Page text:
T2108 Update – March 2, 2012 (The Plunge That Ends This Historic Overbought Period?)

(T2108 measures the percentage of stocks trading above their respective 40-day moving averages [DMAs]. To learn more about it, see my T2108 Resource Page. You can follow real-time T2108 commentary on twitter using the #T2108 hashtag. T2108-related trades and other trades are posted on twitter using the #120trade hashtag)

T2108 Status: 71% (overbought day #42)
VIX Status: 17.2
General (Short-term) Trading Call: Close more bullish positions. Begin but do NOT expand an existing bearish position.

Reference Charts (click for view of last 6 months from Stockcharts.com):
S&P 500 or SPY
SDS (ProShares UltraShort S&P500)
U.S. Dollar Index (volatility index)
VIX (volatility index)
VXX (iPath S&P 500 VIX Short-Term Futures ETN)
EWG (iShares MSCI Germany Index Fund)

All signals continue to point to the long overdue end to this historic overbought period. T2108 plunged to 71%. For such a long overbought period, I could even argue that this is “close enough” to the end. However, the S&P 500 has barely budged so such a declaration would seem a bit “empty” here.

In my last update of February, I provided a reminder of the signals that pointed to this end. Friday’s plunge to 71% was surprising only in contrast to the fractional change in the S&P 500. The chart below reminds us that the index is still pushing through stiff resistance. The current “breakout” to multi-year highs remains very marginal.

The S&P 500 has yet to print a convincing breakout to new 52-week (and multi-year) highs
The S&P 500 has yet to print a convincing breakout to new 52-week (and multi-year) highs

The main bright spot for bulls is that Friday’s selling did not make a new low for the week and featured low volume. Not to mention the current uptrend is well intact. However, without T2108 we may not have even noticed the waning momentum (remember, T2108 measures ALL NYSE stocks). Think about it this way – the strongest stocks remain strong (think stocks like Caterpillar, Apple, IBM, and even Intel) while the most marginal participants in the rally have finally succumbed to waning buying interest. The next key is the length of time the steadily thinning ranks of leaders can continue to prop up the major indices. While the S&P 100 shows little difference from the S&P 500, a fissure has appeared in small cap stocks. The iShares Russell 2000 Index Fund ETF (IWM) went nowhere throughout most of February and is now approaching February’s lows (kudos to Doug Kass for pointing this out). However, the iShares Russell 1000 Index Fund ETF (IWB) RALLIED through most of February and is as strong as ever. Your perspective on the health of this rally completely changes depending on where you look!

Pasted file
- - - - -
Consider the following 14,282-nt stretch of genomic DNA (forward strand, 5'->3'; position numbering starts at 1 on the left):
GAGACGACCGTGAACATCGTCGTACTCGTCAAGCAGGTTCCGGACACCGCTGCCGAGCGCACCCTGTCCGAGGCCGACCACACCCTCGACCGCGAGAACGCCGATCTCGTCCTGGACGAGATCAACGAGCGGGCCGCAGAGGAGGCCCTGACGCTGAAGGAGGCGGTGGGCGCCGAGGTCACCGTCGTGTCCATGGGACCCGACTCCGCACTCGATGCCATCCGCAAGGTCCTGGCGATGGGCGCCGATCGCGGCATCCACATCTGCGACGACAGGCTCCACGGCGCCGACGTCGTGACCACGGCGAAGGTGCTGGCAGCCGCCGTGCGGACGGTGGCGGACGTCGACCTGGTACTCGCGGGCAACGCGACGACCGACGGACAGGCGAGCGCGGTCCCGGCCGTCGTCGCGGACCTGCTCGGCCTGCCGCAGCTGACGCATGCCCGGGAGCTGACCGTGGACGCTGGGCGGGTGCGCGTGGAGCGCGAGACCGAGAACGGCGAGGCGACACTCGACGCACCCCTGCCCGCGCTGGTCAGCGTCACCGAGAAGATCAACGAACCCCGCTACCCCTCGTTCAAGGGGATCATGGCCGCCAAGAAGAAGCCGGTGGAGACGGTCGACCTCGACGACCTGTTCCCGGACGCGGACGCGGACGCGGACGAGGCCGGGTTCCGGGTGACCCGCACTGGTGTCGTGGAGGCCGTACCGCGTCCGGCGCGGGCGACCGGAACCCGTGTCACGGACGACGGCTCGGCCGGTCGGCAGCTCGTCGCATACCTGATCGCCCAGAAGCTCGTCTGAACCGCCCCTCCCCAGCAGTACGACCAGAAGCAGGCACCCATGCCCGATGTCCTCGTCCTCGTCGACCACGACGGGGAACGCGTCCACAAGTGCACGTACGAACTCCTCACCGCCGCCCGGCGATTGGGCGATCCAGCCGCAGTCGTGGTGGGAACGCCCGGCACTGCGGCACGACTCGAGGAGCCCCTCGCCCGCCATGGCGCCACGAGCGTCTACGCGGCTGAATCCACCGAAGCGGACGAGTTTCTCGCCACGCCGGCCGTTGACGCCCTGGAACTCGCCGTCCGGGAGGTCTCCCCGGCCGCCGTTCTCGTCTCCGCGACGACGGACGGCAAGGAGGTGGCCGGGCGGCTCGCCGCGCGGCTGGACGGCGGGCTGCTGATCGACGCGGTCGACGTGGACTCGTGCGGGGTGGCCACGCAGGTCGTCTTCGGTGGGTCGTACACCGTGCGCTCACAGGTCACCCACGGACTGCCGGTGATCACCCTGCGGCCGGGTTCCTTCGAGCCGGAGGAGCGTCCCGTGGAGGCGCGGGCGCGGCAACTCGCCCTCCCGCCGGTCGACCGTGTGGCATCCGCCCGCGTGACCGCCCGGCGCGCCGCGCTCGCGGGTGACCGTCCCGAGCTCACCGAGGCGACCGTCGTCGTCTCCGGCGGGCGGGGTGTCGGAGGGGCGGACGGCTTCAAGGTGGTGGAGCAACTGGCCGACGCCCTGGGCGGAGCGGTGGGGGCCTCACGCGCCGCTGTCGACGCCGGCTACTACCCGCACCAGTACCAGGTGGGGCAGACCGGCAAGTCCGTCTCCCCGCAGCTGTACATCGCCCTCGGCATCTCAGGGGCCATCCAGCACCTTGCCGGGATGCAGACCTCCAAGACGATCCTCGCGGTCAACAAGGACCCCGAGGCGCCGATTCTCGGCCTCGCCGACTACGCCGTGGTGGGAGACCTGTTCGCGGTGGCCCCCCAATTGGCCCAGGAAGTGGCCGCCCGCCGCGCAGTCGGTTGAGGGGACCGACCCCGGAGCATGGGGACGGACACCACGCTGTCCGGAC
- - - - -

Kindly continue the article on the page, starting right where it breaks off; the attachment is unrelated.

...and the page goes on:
The Russell 1000 is as strong as ever...
The Russell 1000 is as strong as ever...

The Russell 2000 is showing definite signs of fatigue as the weakest stocks drop
The Russell 2000 is showing definite signs of fatigue as the weakest stocks drop

Note well that I have not spent much time studying small cap stocks in any systematic way, so I cannot say whether there is any historical data to suggest that this divergence between IWM and IWB means much. This divergence DOES seem to support the notion that T2108 is exposing the first real weakness in the current rally.

I conclude with a reminder of caution. The end of this overbought period does NOT mean that a bear market is about to erupt. The historical record suggests that the largest pullback we can expect is about 7-8%. Such a sell-off is just as likely to occur as a more modest 1-2% drop. This overbought period ranks #7 in duration since 1986. All of the top ranked overbought periods were part of larger, on-going rallies. Only in 1987, did a major sell-off eventually erupt…and that crash was in itself a rare event. Here is my casual description of what happened following the end of each of the top six overbought periods. The links go to snapshots of the related periods:

  • 1987: correction, new rally, and then crash
  • 1991, 2003: drift upward (rally just slowed down)
  • 1997: correction, new highs, major sell-off, new highs again
  • 2009, 2010: correction before resumption of persistent rally

For now, I am guessing this cycle is more like 2009 and 2010 than the others.

Charts below are the latest snapshots of T2108 (and the S&P 500)
Refresh browser if the charts are the same as the last T2108 update.

Daily T2108 vs the S&P 500
T2108 vs. the S&P 500 (DAILY)

Black line: T2108 (measured on the right); Green line: S&P 500 (for comparative purposes)

Weekly T2108
Weekly T2108
*All charts created using
freestockcharts.com unless otherwise stated

Related links:
The T2108 Resource Page
Expanded daily chart of T2108 versus the S&P 500
Expanded weekly chart of T2108

Be careful out there!

Full disclosure: long SDS and VXX; long VXX puts

12 thoughts on “T2108 Update – March 2, 2012 (The Plunge That Ends This Historic Overbought Period?)

  1. Although the cap-weighted S&P 500 has barely budged, the equal-weighted S&P 500 is stuck in a trading range:


    When you compare the equal-weighted S&P 500 to the cap-weighted S&P 500, you can see quite a recent drop, almost reminiscent to July 2011 when RSP:SPY dropped quite a bit even though the S&P 500 was in a trading range: